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Arduino Motor Control: L293D Motor Driver for DC Motors

If you’re preparing to build your new robot companion, one essential skill to master is controlling DC motors. The most straightforward and cost-effective method for this is by using the L293D Motor Driver IC in conjunction with the Arduino. This versatile IC allows you to manage the speed and direction of two DC motors effortlessly.

Moreover, the L293D Motor Driver IC offers an added advantage—it can also control a unipolar stepper motor such as the 28BYJ-48 or a bipolar stepper motor like the NEMA 17. This flexibility makes it a valuable component for a wide range of motor control applications in your robotic projects.

Controlling a DC Motor

To have precise control over a DC motor, we need to manage both its speed and rotation direction. This can be achieved by combining two fundamental techniques.

PWM – to control speed

The speed of a DC motor can be regulated by altering its input voltage. One commonly used method for this purpose is PWM (Pulse Width Modulation).

PWM involves sending a series of ON-OFF pulses, where the average value of the input voltage is adjusted. The width of these pulses, known as the “Duty Cycle,” determines the average voltage applied to the DC motor.

A higher duty cycle results in a higher average voltage, leading to increased speed, while a shorter duty cycle lowers the average voltage, resulting in decreased speed.

The diagram below illustrates PWM with different duty cycles and their corresponding average voltages.

H-Bridge – to control the rotation direction

The spinning direction of a DC motor can be controlled by changing the polarity of its input voltage. This is typically achieved using an H-bridge circuit.

The H-bridge circuit comprises four switches arranged in an H-like configuration, with the motor placed at the center.

By selectively closing specific switches at a time, the polarity of the voltage applied to the motor can be reversed. This reversal causes the motor to change its spinning direction.

The animation below demonstrates the functioning of the H-bridge circuit, allowing precise control over the rotation direction of the DC motor.

L293D Motor Driver IC

The L293D is a dual-channel H-Bridge motor driver integrated circuit (IC) commonly used in robotics and electronics projects to control DC motors and other inductive loads. It is designed to provide an easy and efficient way to control the speed and direction of two DC motors or a single stepper motor.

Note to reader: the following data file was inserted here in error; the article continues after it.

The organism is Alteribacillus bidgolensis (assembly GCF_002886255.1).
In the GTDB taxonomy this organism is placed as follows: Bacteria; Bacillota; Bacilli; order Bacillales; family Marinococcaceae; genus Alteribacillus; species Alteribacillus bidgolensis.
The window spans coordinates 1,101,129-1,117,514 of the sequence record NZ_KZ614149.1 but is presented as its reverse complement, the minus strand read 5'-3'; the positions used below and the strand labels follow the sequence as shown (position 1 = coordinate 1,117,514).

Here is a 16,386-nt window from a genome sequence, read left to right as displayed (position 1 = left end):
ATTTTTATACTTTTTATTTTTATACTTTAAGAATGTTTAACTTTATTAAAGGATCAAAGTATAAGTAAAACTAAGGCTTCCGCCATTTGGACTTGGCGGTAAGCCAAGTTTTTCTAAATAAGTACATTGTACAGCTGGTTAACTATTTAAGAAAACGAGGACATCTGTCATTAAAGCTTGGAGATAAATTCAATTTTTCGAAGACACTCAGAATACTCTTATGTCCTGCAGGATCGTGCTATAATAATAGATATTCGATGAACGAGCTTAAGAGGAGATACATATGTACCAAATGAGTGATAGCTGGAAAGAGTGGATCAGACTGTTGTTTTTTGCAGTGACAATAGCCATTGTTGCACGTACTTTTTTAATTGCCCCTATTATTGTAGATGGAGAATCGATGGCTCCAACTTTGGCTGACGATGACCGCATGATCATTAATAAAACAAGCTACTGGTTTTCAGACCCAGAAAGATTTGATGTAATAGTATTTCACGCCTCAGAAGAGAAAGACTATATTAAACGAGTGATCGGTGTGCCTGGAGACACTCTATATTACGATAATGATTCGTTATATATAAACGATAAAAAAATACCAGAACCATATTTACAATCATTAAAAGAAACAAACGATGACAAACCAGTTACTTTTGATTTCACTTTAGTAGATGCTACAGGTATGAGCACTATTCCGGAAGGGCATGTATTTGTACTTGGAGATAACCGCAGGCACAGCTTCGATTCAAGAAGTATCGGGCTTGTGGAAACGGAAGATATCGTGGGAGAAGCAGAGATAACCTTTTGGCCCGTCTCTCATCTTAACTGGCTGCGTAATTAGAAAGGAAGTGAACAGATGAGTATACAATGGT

The IC comes with four H-Bridge switches that allow it to control the direction of the current flowing through the connected motors. By appropriately activating these switches, the L293D arduino can change the polarity of the voltage applied to the motors, thereby determining their spinning direction. This feature makes it an ideal choice for creating two-wheeled robotic platforms and other motion control systems.

One of the key advantages of the L293D is its capability to handle a wide range of voltages, from 4.5V to 36V, making it compatible with various motor power requirements. Each channel of the driver can deliver a peak output current of up to 1.2A, enabling it to drive small to medium-sized DC motors efficiently.

Furthermore, the L293D includes built-in protection in the form of kick-back diodes. These diodes serve to suppress voltage spikes and protect the IC from potential damage that may occur when a motor is turned off, preventing harmful reverse currents.

Overall, the L293D motor driver IC is a reliable and versatile choice for motor control applications, commonly used in hobbyist and educational projects to add motion and automation to various devices.

Technical Specifications

Here are the specifications:

Motor output voltage4.5V – 36V
Logic input voltage5V
Output Current per channel600mA
Peak Output Current per Channel1.2A

For more details, please refer below datasheet.

L293D Motor Driver IC Pinout

The L293D IC has a total of 16 pins that connect it to the outside world. The pinout is as follows:

Let’s get acquainted with all the pins one by one.

Power Pins

The L293D motor driver IC has two power-related pins, namely VS and VSS.

  1. VS (Vcc2) Pin: This pin provides the power supply to the internal H-Bridge of the L293D IC, which is responsible for driving the connected motors. It is the main power input for the motors. You can connect an input voltage ranging from 4.5V to 36V to this pin. The voltage applied to this pin determines the maximum voltage that the motors can receive.
  2. VSS (Vcc1) Pin: This pin supplies power to the internal logic circuitry of the L293D IC. It needs to be connected to a stable 5V voltage source. This voltage is used for the operation of the internal control logic within the IC.

Additionally, the L293D IC has multiple GND (Ground) pins. All four GND pins are internally connected and serve as a common ground reference for the IC and the motors. They also help dissipate the heat generated by the IC, especially under high load conditions, ensuring stable operation. Connecting the GND pins properly is essential for the reliable functioning of the motor driver and the connected motors.

Output Pins

The L293D motor driver IC has four output pins, which are used to connect and control the motors. These output pins are divided into two sets, one for each motor (Motor A and Motor B). The pinout is as follows:

Motor A:

  • OUT1: Output 1 for Motor A.
  • OUT2: Output 2 for Motor A.

Motor B:

  • OUT3: Output 1 for Motor B.
  • OUT4: Output 2 for Motor B.